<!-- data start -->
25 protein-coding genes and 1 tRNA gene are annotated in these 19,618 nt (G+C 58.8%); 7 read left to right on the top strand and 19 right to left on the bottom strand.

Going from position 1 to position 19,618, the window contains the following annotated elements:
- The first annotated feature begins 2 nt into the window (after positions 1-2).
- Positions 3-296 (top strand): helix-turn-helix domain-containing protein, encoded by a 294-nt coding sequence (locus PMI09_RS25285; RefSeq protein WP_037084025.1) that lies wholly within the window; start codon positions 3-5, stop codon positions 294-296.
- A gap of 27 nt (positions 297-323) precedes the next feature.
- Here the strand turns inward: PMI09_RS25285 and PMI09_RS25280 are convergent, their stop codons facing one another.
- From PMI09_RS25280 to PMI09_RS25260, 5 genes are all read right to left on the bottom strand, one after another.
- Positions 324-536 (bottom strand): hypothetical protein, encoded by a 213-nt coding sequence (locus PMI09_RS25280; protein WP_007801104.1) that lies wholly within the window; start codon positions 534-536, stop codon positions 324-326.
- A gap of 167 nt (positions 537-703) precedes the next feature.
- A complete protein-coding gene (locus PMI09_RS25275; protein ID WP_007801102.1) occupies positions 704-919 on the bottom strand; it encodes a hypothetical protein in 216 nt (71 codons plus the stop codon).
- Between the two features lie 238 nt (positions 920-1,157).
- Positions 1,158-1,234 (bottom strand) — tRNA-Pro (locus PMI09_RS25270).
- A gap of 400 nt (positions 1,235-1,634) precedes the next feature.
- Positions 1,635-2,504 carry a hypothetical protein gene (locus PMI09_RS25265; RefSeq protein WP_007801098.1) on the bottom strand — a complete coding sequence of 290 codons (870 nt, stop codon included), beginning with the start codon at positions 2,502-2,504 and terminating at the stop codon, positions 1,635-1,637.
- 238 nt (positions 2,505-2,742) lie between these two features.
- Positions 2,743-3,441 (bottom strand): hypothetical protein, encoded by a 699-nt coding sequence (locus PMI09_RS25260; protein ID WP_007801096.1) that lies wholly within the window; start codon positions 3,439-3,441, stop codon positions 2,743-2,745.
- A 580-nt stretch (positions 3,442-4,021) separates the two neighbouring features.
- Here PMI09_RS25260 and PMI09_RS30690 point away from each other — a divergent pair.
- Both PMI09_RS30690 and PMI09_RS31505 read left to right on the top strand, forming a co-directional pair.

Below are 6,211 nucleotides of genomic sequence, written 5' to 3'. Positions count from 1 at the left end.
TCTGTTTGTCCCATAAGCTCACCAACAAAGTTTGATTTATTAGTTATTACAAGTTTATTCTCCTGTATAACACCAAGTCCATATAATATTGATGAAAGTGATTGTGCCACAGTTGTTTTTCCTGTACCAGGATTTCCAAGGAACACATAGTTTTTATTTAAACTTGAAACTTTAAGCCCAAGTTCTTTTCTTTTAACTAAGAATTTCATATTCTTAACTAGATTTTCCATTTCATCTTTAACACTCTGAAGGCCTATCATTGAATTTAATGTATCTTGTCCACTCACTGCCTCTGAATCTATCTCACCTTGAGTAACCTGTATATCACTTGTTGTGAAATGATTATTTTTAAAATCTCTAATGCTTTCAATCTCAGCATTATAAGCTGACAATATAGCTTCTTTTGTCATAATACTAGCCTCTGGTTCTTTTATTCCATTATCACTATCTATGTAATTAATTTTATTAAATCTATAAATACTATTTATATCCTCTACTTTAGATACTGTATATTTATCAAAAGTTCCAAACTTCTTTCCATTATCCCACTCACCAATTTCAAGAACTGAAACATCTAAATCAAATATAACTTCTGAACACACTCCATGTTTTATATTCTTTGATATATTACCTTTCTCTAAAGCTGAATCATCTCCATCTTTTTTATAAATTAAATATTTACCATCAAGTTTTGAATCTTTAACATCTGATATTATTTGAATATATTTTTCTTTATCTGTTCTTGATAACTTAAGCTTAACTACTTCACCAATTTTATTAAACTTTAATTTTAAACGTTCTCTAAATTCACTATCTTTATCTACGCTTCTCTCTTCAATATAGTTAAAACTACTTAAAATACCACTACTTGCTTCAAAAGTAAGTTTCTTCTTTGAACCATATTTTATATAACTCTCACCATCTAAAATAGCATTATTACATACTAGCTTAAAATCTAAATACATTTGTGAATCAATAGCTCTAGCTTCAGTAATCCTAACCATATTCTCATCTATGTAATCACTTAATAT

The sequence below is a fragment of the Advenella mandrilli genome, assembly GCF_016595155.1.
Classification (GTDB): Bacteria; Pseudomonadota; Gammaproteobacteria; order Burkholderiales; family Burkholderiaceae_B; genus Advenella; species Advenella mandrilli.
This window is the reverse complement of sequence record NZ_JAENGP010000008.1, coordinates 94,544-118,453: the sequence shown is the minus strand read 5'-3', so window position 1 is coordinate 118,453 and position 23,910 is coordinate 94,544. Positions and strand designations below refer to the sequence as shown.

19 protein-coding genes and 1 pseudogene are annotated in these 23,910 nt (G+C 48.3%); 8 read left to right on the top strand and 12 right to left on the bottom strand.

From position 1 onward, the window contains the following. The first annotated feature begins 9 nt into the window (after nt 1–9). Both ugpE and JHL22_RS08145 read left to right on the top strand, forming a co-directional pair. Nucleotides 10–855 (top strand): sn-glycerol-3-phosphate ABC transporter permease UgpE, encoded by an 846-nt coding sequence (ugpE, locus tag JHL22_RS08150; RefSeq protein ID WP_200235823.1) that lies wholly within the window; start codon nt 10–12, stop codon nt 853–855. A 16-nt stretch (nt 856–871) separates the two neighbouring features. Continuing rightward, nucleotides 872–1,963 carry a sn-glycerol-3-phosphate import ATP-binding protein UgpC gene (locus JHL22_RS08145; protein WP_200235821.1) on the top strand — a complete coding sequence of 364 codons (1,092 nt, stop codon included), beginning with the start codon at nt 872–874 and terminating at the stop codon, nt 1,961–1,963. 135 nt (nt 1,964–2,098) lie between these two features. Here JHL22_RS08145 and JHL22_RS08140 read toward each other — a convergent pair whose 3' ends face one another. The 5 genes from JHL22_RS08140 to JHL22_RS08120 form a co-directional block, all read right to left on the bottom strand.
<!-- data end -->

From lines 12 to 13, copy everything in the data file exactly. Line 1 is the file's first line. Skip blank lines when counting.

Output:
- Positions 1,158-1,234 (bottom strand) — tRNA-Pro (locus PMI09_RS25270).
- A gap of 400 nt (positions 1,235-1,634) precedes the next feature.